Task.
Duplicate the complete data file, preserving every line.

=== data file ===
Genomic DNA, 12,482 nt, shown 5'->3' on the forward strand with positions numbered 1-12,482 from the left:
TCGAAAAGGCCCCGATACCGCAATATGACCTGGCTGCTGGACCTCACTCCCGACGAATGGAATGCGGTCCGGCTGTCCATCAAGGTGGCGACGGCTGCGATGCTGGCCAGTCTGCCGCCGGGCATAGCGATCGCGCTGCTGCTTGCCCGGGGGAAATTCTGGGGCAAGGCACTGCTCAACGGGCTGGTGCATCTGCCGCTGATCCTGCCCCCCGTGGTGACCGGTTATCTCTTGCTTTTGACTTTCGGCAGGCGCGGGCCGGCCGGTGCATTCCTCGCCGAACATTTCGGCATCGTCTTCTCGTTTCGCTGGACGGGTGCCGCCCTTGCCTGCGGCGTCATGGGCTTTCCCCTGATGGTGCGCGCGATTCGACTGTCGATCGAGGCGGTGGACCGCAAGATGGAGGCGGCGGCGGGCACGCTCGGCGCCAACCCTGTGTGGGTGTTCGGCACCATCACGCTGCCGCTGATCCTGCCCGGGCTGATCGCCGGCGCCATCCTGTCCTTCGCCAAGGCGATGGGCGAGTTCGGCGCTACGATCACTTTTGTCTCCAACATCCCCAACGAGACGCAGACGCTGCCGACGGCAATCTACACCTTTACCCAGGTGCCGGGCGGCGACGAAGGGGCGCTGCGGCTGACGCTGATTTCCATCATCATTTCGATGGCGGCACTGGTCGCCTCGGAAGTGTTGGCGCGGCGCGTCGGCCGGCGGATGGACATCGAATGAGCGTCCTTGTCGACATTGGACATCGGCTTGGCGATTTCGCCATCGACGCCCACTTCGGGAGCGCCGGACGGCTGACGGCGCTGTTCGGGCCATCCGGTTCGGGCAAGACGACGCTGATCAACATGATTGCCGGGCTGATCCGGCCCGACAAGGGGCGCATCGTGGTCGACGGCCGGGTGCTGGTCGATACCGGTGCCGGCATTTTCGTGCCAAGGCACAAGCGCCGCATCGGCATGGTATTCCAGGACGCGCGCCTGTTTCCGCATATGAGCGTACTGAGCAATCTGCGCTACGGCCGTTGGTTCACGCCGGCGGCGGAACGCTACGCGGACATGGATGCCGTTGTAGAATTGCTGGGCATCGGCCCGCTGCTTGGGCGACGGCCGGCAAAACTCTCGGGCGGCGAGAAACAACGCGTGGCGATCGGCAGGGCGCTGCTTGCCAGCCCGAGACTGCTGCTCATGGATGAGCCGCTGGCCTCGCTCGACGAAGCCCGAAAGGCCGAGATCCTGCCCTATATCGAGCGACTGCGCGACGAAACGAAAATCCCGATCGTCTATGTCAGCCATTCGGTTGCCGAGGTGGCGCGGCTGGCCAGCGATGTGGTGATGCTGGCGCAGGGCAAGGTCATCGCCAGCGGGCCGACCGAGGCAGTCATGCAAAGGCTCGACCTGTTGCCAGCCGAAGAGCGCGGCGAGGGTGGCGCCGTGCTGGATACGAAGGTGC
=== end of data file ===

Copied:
Genomic DNA, 12,482 nt, shown 5'->3' on the forward strand with positions numbered 1-12,482 from the left:
TCGAAAAGGCCCCGATACCGCAATATGACCTGGCTGCTGGACCTCACTCCCGACGAATGGAATGCGGTCCGGCTGTCCATCAAGGTGGCGACGGCTGCGATGCTGGCCAGTCTGCCGCCGGGCATAGCGATCGCGCTGCTGCTTGCCCGGGGGAAATTCTGGGGCAAGGCACTGCTCAACGGGCTGGTGCATCTGCCGCTGATCCTGCCCCCCGTGGTGACCGGTTATCTCTTGCTTTTGACTTTCGGCAGGCGCGGGCCGGCCGGTGCATTCCTCGCCGAACATTTCGGCATCGTCTTCTCGTTTCGCTGGACGGGTGCCGCCCTTGCCTGCGGCGTCATGGGCTTTCCCCTGATGGTGCGCGCGATTCGACTGTCGATCGAGGCGGTGGACCGCAAGATGGAGGCGGCGGCGGGCACGCTCGGCGCCAACCCTGTGTGGGTGTTCGGCACCATCACGCTGCCGCTGATCCTGCCCGGGCTGATCGCCGGCGCCATCCTGTCCTTCGCCAAGGCGATGGGCGAGTTCGGCGCTACGATCACTTTTGTCTCCAACATCCCCAACGAGACGCAGACGCTGCCGACGGCAATCTACACCTTTACCCAGGTGCCGGGCGGCGACGAAGGGGCGCTGCGGCTGACGCTGATTTCCATCATCATTTCGATGGCGGCACTGGTCGCCTCGGAAGTGTTGGCGCGGCGCGTCGGCCGGCGGATGGACATCGAATGAGCGTCCTTGTCGACATTGGACATCGGCTTGGCGATTTCGCCATCGACGCCCACTTCGGGAGCGCCGGACGGCTGACGGCGCTGTTCGGGCCATCCGGTTCGGGCAAGACGACGCTGATCAACATGATTGCCGGGCTGATCCGGCCCGACAAGGGGCGCATCGTGGTCGACGGCCGGGTGCTGGTCGATACCGGTGCCGGCATTTTCGTGCCAAGGCACAAGCGCCGCATCGGCATGGTATTCCAGGACGCGCGCCTGTTTCCGCATATGAGCGTACTGAGCAATCTGCGCTACGGCCGTTGGTTCACGCCGGCGGCGGAACGCTACGCGGACATGGATGCCGTTGTAGAATTGCTGGGCATCGGCCCGCTGCTTGGGCGACGGCCGGCAAAACTCTCGGGCGGCGAGAAACAACGCGTGGCGATCGGCAGGGCGCTGCTTGCCAGCCCGAGACTGCTGCTCATGGATGAGCCGCTGGCCTCGCTCGACGAAGCCCGAAAGGCCGAGATCCTGCCCTATATCGAGCGACTGCGCGACGAAACGAAAATCCCGATCGTCTATGTCAGCCATTCGGTTGCCGAGGTGGCGCGGCTGGCCAGCGATGTGGTGATGCTGGCGCAGGGCAAGGTCATCGCCAGCGGGCCGACCGAGGCAGTCATGCAAAGGCTCGACCTGTTGCCAGCCGAAGAGCGCGGCGAGGGTGGCGCCGTGCTGGATACGAAGGTGC